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Giant Shipworm finally found alive.

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posted on Apr, 27 2017 @ 09:01 AM
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The New York Times


At the top, two flesh-toned siphons swish water over massive gills. At the bottom, a slimy, eyeless head resembles a mix of wet lips and diseased tonsils. In between, a glistening gunpowder blue body stretches up to four feet long. Instead of eating, bacteria in the creature’s gills helps it suck energy from sulfur. The whole thing is sheathed in a tusklike tube created from its secretions of calcium carbonate. Behold, the giant shipworm, your newest living nightmare.

In a study published Monday in Proceedings of the National Academy of Science, Daniel Distel, a microbiologist at Northeastern University, and colleagues described a live one for first time. Its symbiotic relationship with bacteria provides clues to how the giant shipworm evolved its strange way of eating, and may enrich our understanding of infection in humans. “We were used to shipworms, which are very delicate creatures and much smaller,” said Dr. Distel, who spent two decades searching for a living specimen of this elongated clam. “This thing is a really beefy animal.”

The giant shipworm has been known to science for a long time, but has never been observed alive, or as a complete specimen.... until very recently.

The giant shipworm relies on a different type of bacteria to survive than its smaller cousins do.

I thought this was an interesting story.
edit on b000000302017-04-27T09:02:14-05:0009America/ChicagoThu, 27 Apr 2017 09:02:14 -0500900000017 by butcherguy because: (no reason given)

edit on b000000302017-04-27T09:33:03-05:0009America/ChicagoThu, 27 Apr 2017 09:33:03 -0500900000017 by butcherguy because: (no reason given)




posted on Apr, 27 2017 @ 09:03 AM
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Very different !

Not that hungry ...

Sharing is caring ? No !

Run away !
edit on 27-4-2017 by Timely because: (no reason given)



posted on Apr, 27 2017 @ 09:08 AM
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a reply to: butcherguy

And here I was thinking that it gobbled ships such as I've heard about giant whales and those things with tentacles.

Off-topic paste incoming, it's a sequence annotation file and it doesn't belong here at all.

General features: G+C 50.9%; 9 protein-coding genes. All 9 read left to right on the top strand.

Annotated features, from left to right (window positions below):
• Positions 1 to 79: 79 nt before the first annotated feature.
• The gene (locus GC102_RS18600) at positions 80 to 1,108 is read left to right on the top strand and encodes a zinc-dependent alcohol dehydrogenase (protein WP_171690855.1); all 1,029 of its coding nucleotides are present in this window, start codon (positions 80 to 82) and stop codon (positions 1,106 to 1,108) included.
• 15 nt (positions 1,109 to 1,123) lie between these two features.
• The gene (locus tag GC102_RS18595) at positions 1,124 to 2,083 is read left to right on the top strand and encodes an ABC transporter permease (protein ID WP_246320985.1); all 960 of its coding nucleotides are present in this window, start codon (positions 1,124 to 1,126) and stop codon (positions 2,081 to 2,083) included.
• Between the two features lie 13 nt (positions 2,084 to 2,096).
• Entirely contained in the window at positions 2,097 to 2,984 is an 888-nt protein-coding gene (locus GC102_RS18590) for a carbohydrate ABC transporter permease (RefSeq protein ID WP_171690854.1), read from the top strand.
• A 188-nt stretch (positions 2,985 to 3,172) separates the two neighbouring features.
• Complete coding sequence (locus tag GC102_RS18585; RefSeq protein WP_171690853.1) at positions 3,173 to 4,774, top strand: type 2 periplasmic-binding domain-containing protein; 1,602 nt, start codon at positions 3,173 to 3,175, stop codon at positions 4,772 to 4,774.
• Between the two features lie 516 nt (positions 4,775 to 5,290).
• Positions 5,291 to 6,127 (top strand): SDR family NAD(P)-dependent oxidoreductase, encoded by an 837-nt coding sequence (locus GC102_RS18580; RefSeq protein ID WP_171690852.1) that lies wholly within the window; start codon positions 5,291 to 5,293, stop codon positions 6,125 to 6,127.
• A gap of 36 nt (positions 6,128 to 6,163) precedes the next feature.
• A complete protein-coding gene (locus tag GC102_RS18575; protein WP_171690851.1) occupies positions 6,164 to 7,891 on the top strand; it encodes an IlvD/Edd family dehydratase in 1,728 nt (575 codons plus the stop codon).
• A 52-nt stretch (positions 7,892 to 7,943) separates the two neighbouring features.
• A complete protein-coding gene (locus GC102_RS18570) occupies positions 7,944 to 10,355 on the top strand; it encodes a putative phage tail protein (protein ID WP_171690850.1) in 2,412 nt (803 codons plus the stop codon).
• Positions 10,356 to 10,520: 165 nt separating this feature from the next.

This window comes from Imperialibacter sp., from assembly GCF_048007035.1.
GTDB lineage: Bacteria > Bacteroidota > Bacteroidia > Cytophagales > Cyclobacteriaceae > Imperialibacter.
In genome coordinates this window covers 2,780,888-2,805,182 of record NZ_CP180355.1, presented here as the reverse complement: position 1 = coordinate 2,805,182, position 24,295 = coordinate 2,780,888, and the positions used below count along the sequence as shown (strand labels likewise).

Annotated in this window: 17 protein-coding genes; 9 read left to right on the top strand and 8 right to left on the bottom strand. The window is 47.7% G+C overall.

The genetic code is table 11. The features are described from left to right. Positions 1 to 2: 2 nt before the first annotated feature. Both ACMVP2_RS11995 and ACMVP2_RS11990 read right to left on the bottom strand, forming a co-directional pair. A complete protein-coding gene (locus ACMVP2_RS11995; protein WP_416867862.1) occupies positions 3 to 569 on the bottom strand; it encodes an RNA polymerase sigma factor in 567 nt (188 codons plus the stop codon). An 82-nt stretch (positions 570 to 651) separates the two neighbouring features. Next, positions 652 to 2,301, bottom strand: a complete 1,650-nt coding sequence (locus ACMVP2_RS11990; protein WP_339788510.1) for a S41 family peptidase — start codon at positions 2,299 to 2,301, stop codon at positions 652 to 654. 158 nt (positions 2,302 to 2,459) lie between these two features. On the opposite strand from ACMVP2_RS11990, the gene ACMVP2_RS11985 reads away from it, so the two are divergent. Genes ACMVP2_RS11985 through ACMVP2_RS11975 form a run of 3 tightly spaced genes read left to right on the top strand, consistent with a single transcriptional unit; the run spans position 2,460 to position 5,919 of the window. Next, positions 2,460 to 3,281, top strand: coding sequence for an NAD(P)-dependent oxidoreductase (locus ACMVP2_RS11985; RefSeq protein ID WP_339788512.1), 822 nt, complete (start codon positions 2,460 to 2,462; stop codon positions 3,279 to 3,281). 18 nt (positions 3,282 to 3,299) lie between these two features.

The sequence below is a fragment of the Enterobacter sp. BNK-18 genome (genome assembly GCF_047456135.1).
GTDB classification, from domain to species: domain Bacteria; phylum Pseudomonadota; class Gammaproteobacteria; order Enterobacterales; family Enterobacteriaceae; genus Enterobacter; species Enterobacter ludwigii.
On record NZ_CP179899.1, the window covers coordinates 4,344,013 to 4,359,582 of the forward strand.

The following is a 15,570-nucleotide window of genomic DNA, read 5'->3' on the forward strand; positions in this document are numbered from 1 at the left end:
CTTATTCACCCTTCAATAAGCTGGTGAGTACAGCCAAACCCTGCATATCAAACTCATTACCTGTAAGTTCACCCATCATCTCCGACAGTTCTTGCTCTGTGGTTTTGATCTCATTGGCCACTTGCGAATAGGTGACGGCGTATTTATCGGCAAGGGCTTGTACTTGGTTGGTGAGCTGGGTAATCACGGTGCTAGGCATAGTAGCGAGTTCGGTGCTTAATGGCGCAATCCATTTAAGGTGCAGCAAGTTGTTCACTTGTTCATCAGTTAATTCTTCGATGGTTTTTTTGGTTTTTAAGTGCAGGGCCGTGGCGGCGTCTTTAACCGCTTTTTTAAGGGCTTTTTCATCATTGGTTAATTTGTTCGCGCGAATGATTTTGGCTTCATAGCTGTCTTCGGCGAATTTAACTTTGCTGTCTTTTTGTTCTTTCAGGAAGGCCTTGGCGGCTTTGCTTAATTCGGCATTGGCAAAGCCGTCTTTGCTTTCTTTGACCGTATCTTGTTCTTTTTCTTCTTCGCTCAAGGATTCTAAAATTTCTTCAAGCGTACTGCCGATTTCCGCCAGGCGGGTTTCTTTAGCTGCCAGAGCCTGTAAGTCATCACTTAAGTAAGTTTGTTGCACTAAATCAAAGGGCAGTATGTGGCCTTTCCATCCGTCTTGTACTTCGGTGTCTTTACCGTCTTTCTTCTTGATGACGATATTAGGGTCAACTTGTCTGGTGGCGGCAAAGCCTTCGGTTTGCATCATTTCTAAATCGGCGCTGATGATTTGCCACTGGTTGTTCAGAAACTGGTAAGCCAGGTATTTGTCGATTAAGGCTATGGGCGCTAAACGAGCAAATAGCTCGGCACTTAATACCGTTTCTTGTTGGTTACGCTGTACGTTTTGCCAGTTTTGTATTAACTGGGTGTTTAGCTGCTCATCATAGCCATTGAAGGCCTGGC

edit on 27-4-2017 by Aliensun because: (no reason given)



posted on Apr, 27 2017 @ 09:08 AM
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So they are packed full of bacteria and yet people were "sucking them down like spaghetti".

No thanks, and yet if you are pleased they have re-discovered these, then I'm pleased for you.

Giant Shipworm sushi anyone?



posted on Apr, 27 2017 @ 09:11 AM
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a reply to: angeldoll

Not for me chef... that thing is minging (Northern English for disgusting).



posted on Apr, 27 2017 @ 09:22 AM
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originally posted by: Aliensun
a reply to: butcherguy

And here I was thinking that it gobbled ships such as I've heard giant whales and those things with tentacles.

No, haha.

'Giant' as far as shipworms go, I guess.

I think it is kind of remarkable that people have been eating these creatures in a remote area of the Philippines for years, while naturalists couldn't seem to find a whole one intact.
Apparently this happened with the coelacanth too. Local fishermen were eating them and no one had any idea that they still existed after millions of years.
edit on b000000302017-04-27T09:29:55-05:0009America/ChicagoThu, 27 Apr 2017 09:29:55 -0500900000017 by butcherguy because: (no reason given)



posted on Apr, 27 2017 @ 09:27 AM
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a reply to: butcherguy




Dr. Distel tracked down living animals after a student spotted people sucking them down like spaghetti on YouTube.


Yeah, ummmm no thanks.

Did you see the video/GIF of the researcher "pouring" one out of its shell? Holy **** that's nasty (and utterly fascinating). Cool thread butcherguy, thanks!